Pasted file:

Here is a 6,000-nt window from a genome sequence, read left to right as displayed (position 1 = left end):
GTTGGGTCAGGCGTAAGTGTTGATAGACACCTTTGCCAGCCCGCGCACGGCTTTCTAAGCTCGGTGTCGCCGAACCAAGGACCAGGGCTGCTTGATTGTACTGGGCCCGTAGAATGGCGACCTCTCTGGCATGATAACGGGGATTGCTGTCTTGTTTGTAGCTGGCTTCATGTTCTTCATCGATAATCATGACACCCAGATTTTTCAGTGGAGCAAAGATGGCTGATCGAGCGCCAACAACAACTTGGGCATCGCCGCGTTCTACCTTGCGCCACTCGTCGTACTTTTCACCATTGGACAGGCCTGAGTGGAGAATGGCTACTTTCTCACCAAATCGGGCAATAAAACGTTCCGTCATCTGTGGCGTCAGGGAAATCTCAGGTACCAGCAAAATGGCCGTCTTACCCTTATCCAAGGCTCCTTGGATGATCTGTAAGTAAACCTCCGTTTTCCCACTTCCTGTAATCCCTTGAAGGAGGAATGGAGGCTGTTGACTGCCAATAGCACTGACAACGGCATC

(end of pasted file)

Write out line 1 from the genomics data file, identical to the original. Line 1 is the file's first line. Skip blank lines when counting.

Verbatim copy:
Here is a 6,000-nt window from a genome sequence, read left to right as displayed (position 1 = left end):